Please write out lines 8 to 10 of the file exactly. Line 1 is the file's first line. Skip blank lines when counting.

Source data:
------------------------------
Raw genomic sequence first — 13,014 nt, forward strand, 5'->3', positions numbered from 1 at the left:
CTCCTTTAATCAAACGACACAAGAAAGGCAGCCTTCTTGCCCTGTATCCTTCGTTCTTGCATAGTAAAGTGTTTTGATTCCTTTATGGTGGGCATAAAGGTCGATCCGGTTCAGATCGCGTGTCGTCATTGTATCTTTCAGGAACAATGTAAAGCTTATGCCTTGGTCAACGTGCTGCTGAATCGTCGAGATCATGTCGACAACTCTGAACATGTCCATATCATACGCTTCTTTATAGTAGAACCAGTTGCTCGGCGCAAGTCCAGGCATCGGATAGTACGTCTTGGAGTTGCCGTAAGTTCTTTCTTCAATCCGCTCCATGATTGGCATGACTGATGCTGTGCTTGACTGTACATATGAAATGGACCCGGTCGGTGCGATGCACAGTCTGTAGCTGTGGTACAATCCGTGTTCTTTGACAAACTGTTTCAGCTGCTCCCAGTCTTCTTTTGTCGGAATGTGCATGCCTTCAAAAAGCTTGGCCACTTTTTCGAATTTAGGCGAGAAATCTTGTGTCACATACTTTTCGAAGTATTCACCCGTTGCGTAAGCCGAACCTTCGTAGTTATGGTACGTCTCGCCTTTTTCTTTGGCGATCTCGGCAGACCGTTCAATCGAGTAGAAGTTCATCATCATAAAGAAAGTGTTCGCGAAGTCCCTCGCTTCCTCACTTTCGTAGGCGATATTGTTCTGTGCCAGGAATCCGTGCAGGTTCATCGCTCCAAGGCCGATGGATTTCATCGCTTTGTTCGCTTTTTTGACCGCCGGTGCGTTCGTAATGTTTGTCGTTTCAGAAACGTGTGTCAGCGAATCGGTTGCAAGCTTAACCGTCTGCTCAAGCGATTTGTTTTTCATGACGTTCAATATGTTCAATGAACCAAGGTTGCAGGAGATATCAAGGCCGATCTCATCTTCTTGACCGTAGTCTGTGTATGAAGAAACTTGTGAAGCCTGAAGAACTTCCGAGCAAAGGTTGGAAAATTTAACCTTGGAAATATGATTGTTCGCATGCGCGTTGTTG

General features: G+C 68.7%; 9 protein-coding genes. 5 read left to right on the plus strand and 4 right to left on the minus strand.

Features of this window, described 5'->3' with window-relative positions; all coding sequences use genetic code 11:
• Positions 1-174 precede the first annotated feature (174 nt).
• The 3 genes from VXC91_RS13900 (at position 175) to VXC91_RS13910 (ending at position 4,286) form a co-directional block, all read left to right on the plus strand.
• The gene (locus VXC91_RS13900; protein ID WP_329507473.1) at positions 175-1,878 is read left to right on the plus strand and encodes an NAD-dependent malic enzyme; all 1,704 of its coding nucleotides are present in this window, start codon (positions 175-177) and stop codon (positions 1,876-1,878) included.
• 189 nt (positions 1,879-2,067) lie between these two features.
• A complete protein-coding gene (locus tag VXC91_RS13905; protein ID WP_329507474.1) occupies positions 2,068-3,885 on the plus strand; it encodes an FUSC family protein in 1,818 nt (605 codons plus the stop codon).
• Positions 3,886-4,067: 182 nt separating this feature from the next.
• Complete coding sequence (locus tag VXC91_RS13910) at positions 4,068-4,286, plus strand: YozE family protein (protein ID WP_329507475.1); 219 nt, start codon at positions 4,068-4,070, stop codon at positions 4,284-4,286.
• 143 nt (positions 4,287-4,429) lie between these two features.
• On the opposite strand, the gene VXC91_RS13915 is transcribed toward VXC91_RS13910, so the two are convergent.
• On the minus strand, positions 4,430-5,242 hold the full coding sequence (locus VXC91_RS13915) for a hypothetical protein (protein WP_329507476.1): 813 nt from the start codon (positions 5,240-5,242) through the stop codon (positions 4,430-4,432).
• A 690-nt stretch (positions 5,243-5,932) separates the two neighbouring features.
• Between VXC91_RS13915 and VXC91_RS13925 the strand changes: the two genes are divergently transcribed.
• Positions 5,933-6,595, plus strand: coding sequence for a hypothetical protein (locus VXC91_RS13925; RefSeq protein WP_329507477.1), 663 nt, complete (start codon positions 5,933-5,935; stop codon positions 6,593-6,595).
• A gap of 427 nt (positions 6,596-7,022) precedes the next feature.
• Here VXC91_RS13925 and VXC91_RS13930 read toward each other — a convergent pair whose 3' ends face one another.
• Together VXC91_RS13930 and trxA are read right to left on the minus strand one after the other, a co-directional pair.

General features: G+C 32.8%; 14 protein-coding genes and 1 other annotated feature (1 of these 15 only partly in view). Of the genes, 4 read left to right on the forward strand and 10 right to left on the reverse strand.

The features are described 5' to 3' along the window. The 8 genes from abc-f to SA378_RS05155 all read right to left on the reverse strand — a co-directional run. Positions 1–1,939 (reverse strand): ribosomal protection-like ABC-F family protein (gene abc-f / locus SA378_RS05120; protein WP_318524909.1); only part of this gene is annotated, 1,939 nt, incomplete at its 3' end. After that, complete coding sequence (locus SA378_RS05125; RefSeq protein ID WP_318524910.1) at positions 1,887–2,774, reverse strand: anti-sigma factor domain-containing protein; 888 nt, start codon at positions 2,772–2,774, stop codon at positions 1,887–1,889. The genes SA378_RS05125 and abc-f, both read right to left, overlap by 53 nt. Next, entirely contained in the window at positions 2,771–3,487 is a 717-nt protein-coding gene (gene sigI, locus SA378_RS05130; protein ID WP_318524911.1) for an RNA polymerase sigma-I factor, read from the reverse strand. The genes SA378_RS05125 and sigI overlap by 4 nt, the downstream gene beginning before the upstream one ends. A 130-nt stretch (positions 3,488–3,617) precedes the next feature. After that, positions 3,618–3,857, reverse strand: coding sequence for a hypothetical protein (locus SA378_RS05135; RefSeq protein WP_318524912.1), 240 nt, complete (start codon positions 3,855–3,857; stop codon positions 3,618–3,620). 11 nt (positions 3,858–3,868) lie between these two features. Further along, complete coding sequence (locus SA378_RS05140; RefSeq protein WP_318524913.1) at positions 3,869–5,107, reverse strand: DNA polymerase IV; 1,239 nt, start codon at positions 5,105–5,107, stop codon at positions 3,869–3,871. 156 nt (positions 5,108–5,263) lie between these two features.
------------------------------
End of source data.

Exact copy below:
• 189 nt (positions 1,879-2,067) lie between these two features.
• A complete protein-coding gene (locus tag VXC91_RS13905; protein ID WP_329507474.1) occupies positions 2,068-3,885 on the plus strand; it encodes an FUSC family protein in 1,818 nt (605 codons plus the stop codon).
• Positions 3,886-4,067: 182 nt separating this feature from the next.